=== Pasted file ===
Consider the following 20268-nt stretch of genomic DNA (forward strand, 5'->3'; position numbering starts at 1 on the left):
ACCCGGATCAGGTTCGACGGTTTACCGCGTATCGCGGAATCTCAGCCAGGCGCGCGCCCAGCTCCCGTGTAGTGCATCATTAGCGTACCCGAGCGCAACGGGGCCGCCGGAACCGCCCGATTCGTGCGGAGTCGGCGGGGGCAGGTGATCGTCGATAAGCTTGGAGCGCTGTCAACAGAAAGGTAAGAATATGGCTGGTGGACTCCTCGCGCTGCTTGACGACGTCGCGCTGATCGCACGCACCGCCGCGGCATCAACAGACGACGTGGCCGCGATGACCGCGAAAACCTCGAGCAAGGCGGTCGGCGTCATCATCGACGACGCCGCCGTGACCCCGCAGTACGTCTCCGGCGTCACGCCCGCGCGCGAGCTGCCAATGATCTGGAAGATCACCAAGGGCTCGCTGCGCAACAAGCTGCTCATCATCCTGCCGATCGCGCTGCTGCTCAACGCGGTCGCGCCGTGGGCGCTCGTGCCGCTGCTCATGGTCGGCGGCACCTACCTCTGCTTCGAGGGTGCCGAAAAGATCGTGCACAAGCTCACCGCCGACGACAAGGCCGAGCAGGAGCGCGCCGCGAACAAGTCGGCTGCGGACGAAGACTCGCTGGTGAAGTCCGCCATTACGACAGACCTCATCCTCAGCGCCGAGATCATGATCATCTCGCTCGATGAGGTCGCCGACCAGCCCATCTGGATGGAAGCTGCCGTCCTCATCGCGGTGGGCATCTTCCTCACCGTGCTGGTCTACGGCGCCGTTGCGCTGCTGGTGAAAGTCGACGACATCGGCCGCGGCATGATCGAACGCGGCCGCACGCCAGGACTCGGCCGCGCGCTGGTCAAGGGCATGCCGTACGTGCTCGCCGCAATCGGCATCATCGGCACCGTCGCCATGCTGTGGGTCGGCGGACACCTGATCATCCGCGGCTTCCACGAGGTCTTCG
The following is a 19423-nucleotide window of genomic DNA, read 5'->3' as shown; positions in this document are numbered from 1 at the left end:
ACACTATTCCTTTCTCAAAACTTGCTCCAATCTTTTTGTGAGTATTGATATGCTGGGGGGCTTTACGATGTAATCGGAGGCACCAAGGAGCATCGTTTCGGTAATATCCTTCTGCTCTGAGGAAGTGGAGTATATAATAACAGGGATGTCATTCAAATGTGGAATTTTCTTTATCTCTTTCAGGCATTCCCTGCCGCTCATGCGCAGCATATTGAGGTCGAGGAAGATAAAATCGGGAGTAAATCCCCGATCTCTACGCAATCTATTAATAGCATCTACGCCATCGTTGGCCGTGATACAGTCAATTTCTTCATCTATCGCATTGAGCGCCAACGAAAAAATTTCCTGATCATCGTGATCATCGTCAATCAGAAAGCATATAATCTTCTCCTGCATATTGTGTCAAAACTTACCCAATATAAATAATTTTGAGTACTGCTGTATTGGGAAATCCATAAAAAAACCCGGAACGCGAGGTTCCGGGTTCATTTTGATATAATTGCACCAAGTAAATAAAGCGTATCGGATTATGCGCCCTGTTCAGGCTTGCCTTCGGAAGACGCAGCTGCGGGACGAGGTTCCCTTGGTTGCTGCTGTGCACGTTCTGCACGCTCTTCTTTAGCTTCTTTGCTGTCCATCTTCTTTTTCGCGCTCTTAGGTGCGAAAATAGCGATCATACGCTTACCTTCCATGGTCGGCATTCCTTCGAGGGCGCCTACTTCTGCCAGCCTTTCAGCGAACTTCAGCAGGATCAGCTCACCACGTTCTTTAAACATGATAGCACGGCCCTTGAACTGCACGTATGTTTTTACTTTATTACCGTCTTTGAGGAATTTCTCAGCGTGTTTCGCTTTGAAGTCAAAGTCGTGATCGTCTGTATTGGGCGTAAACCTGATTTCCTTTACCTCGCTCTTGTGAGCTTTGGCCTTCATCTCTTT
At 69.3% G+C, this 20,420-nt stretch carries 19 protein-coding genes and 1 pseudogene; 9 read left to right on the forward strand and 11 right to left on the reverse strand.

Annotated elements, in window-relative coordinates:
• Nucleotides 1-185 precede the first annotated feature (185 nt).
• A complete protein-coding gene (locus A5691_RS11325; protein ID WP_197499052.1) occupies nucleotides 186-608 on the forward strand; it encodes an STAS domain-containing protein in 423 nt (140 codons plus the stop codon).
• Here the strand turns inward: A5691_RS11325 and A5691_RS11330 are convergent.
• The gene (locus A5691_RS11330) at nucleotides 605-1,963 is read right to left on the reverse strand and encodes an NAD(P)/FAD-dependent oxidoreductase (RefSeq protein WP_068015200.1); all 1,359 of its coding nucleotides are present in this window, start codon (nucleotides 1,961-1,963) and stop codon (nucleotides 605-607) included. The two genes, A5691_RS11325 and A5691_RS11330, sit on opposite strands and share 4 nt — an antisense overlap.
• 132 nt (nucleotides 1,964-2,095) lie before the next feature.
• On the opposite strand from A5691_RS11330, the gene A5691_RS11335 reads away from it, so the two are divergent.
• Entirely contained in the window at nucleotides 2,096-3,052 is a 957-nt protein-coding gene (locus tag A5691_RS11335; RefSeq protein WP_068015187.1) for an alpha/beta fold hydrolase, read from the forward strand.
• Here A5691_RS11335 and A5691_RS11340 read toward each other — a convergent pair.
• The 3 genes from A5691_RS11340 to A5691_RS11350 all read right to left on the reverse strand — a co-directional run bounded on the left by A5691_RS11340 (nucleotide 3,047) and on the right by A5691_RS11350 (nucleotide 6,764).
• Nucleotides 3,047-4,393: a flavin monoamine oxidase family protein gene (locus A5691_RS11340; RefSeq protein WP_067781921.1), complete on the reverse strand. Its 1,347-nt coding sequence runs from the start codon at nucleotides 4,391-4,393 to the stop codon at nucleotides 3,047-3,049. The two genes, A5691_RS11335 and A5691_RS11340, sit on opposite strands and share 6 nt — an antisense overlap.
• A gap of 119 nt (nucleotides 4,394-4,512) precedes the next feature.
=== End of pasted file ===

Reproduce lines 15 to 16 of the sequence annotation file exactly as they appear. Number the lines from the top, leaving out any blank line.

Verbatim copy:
• The 3 genes from A5691_RS11340 to A5691_RS11350 all read right to left on the reverse strand — a co-directional run bounded on the left by A5691_RS11340 (nucleotide 3,047) and on the right by A5691_RS11350 (nucleotide 6,764).
• Nucleotides 3,047-4,393: a flavin monoamine oxidase family protein gene (locus A5691_RS11340; RefSeq protein WP_067781921.1), complete on the reverse strand. Its 1,347-nt coding sequence runs from the start codon at nucleotides 4,391-4,393 to the stop codon at nucleotides 3,047-3,049. The two genes, A5691_RS11335 and A5691_RS11340, sit on opposite strands and share 6 nt — an antisense overlap.